Notice of Data Breach
At the Medical Review Institute of America (“MRIoA”), we value transparency and respect the privacy of your information, which is why, as a precautionary measure, we are writing to let you know about a data security incident that may involve your protected personal information, what we did in response, and steps you can take to protect yourself against possible misuse of the information. Please note that you are receiving this letter because Ambetter from MHS provided us information to facilitate a clinical peer review of a health care service you requested or received.
On November 9, 2021, we learned that we were the victim of a sophisticated cyber-attack. Once we found out, we quickly took steps to secure and safely restore our systems and operations. Further, we immediately engaged third-party forensic and incident response experts to conduct a thorough investigation of the incident's nature and scope and assist in the remediation efforts. We also contacted the FBI to inform them of the incident and seek guidance. On November 12, 2021, we discovered that the incident involved the unauthorized acquisition of information.
On November 16, 2021, to the best of our ability and knowledge, we retrieved and subsequently confirmed the deletion of the obtained information. Our investigation into the cause of the incident is ongoing. However, once we retrieved the information, we began determining the individuals impacted in the incident. Further, based on a comprehensive review, we discovered that your protected health information was included in the incident. However, as of now, we have no evidence indicating misuse of any of your information.
What Information Was Involved
The types of protected health information potentially involved (only if this information was provided to MRIoA by the organization named above) are your demographic information (i.e., first and last name, gender, home address, phone number, email address, date of birth, and social security number); clinical information (i.e., medical history/diagnosis/treatment, dates of service, lab test results, prescription information, provider name, medical account number, or anything similar in your medical file and/or record); and financial information (i.e., health insurance policy and group plan number, group plan provider, claim information).
What We Are Doing
As explained above, we took immediate steps to secure our systems and engaged third-party forensic experts to assist in the investigation. Further, in response to this incident, we implemented and/or are continuing to implement additional cybersecurity safeguards to our existing robust infrastructure to better minimize the likelihood of this type of event occurring again, including:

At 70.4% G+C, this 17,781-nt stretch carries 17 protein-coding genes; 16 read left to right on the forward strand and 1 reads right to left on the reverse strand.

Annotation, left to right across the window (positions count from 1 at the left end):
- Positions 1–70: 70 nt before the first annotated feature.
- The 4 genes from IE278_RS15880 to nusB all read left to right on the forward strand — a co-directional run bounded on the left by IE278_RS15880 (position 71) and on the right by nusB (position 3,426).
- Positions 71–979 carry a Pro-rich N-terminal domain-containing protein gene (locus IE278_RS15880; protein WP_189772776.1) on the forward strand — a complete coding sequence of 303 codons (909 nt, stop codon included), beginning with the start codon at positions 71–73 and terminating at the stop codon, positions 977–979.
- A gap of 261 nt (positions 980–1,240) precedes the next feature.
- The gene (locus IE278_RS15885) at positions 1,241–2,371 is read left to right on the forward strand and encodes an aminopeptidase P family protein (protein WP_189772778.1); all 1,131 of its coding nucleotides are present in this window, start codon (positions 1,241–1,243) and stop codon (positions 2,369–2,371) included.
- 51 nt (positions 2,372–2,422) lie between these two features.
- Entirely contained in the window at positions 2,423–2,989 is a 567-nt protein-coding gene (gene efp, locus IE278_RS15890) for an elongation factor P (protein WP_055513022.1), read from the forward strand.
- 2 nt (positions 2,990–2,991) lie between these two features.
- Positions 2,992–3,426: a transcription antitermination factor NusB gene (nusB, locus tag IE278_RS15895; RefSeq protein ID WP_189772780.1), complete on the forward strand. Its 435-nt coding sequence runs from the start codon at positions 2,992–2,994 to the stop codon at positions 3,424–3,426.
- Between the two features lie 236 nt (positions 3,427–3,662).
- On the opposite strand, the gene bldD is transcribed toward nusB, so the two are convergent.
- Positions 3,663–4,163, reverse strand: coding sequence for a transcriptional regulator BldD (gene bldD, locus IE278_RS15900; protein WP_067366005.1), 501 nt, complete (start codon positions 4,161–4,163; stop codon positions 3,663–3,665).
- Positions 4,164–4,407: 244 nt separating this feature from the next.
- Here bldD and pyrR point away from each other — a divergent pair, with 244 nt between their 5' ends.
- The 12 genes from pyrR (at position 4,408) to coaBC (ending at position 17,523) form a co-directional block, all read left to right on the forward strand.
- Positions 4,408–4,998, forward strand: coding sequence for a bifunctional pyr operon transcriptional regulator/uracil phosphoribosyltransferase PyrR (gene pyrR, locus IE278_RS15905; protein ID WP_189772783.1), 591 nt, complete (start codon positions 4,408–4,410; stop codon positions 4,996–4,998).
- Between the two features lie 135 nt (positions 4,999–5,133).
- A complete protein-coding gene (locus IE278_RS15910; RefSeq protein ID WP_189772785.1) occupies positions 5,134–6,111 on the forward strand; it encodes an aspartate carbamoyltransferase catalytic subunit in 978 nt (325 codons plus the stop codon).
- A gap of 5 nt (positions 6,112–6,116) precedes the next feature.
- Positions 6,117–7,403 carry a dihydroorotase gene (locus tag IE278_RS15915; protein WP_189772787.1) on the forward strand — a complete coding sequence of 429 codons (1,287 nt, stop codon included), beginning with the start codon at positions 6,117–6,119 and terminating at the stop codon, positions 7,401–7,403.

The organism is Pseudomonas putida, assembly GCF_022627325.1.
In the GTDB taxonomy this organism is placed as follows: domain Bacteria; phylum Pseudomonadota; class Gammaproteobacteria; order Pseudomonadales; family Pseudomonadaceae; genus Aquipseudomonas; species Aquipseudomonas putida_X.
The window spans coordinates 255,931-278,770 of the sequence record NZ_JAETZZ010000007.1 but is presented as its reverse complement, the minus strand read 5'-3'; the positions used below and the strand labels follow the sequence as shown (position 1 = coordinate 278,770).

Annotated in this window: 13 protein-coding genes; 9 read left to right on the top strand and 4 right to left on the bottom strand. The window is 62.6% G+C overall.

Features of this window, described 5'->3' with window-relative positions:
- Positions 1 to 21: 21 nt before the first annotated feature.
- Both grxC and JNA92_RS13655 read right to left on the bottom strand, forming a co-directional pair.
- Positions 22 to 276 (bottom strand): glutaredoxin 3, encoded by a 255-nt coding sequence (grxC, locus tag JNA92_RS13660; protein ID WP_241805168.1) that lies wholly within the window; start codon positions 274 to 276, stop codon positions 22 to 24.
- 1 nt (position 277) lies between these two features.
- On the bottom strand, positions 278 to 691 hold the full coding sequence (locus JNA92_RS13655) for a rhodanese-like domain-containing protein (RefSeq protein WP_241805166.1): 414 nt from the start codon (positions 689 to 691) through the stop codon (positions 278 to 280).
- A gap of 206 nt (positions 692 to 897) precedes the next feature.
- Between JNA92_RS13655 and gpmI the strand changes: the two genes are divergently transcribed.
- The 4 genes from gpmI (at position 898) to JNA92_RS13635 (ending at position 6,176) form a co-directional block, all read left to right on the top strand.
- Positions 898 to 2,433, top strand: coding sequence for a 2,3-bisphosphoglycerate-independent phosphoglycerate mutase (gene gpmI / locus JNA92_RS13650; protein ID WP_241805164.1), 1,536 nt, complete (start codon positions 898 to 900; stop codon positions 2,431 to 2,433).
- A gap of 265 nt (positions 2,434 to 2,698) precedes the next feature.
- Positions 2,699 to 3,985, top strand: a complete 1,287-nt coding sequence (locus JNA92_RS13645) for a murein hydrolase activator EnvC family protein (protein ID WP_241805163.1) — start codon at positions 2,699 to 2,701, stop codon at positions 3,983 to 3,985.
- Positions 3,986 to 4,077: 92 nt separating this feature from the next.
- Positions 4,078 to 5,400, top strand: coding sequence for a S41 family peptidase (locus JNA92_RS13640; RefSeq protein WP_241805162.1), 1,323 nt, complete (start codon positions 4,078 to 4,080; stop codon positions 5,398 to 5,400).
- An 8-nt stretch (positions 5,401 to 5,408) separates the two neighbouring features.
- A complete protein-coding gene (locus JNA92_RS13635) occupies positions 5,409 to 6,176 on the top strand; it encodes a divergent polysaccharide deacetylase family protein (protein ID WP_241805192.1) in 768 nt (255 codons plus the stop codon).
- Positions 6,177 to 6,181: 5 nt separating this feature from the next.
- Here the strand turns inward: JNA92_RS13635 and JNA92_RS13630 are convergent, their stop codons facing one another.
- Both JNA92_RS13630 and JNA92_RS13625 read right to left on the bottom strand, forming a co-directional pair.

- Constant monitoring of our systems with advanced threat hunting and detection software;
- Adding additional authentication protections when attempting to access the systems;
- New servers built from the ground up to ensure all threat remnants were removed;
- Working with external third-party cybersecurity experts to assist us in our security efforts;
- Deploying a hardened and new backup environment;
- Enhancing our employee cybersecurity training; and
- Reviewing, revising, and amending our existing cybersecurity policies as necessary.
What You Can Do
The security and privacy of the information contained within our systems is a top priority for us. Therefore, while we have no evidence indicating your information was misused, we strongly recommend that you remain vigilant, monitor and review all of your financial and account statements, and report any unusual activity to the institution that issued the record and law enforcement. In addition, please see “OTHER IMPORTANT INFORMATION” on the following pages for guidance on how to best protect your identity.
We are providing members affected by this incident with one-year of free credit monitoring and identity theft protection services. Instructions on how to enroll in this service were included in the letter sent to affected members.
For More Information
We sincerely regret this incident occurred and any concern it may cause. We understand that you may have questions about it beyond what is covered in this letter. To assist you with questions regarding this incident, please call the helpline at 1-888-653-0511. Representatives are available for 90 days from the date of this letter, between the hours of 8:00 am to 8:00 pm Eastern time, Monday through Friday.
OTHER IMPORTANT INFORMATION